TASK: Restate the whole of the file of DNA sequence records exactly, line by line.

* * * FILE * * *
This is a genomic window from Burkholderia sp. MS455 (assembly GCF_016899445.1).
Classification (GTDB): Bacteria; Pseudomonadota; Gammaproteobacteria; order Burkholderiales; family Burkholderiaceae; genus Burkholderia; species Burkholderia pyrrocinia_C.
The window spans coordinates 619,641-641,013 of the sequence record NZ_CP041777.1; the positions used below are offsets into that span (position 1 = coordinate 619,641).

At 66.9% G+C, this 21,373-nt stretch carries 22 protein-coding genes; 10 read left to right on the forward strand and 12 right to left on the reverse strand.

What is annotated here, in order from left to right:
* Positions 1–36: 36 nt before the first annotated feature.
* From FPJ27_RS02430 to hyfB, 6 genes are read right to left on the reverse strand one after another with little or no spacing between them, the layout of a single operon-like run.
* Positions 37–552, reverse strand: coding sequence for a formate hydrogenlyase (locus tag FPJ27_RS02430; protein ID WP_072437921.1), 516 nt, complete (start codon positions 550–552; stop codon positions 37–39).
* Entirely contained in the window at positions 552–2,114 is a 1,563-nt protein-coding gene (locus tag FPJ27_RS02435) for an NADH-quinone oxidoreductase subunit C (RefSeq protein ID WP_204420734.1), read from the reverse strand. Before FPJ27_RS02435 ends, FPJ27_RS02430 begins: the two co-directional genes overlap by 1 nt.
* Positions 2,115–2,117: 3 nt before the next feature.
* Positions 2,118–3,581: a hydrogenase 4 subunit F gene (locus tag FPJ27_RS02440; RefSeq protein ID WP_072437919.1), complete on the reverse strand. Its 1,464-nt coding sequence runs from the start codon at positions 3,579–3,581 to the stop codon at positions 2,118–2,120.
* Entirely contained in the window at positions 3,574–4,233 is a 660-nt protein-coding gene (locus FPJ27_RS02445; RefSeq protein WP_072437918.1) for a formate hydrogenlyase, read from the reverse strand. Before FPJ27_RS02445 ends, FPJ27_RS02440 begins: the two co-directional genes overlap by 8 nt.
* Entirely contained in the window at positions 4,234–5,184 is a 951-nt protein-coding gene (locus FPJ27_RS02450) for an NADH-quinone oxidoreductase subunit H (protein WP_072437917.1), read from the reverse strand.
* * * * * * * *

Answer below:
This is a genomic window from Burkholderia sp. MS455 (assembly GCF_016899445.1).
Classification (GTDB): Bacteria; Pseudomonadota; Gammaproteobacteria; order Burkholderiales; family Burkholderiaceae; genus Burkholderia; species Burkholderia pyrrocinia_C.
The window spans coordinates 619,641-641,013 of the sequence record NZ_CP041777.1; the positions used below are offsets into that span (position 1 = coordinate 619,641).

At 66.9% G+C, this 21,373-nt stretch carries 22 protein-coding genes; 10 read left to right on the forward strand and 12 right to left on the reverse strand.

What is annotated here, in order from left to right:
* Positions 1–36: 36 nt before the first annotated feature.
* From FPJ27_RS02430 to hyfB, 6 genes are read right to left on the reverse strand one after another with little or no spacing between them, the layout of a single operon-like run.
* Positions 37–552, reverse strand: coding sequence for a formate hydrogenlyase (locus tag FPJ27_RS02430; protein ID WP_072437921.1), 516 nt, complete (start codon positions 550–552; stop codon positions 37–39).
* Entirely contained in the window at positions 552–2,114 is a 1,563-nt protein-coding gene (locus tag FPJ27_RS02435) for an NADH-quinone oxidoreductase subunit C (RefSeq protein ID WP_204420734.1), read from the reverse strand. Before FPJ27_RS02435 ends, FPJ27_RS02430 begins: the two co-directional genes overlap by 1 nt.
* Positions 2,115–2,117: 3 nt before the next feature.
* Positions 2,118–3,581: a hydrogenase 4 subunit F gene (locus tag FPJ27_RS02440; RefSeq protein ID WP_072437919.1), complete on the reverse strand. Its 1,464-nt coding sequence runs from the start codon at positions 3,579–3,581 to the stop codon at positions 2,118–2,120.
* Entirely contained in the window at positions 3,574–4,233 is a 660-nt protein-coding gene (locus FPJ27_RS02445; RefSeq protein WP_072437918.1) for a formate hydrogenlyase, read from the reverse strand. Before FPJ27_RS02445 ends, FPJ27_RS02440 begins: the two co-directional genes overlap by 8 nt.
* Entirely contained in the window at positions 4,234–5,184 is a 951-nt protein-coding gene (locus FPJ27_RS02450) for an NADH-quinone oxidoreductase subunit H (protein WP_072437917.1), read from the reverse strand.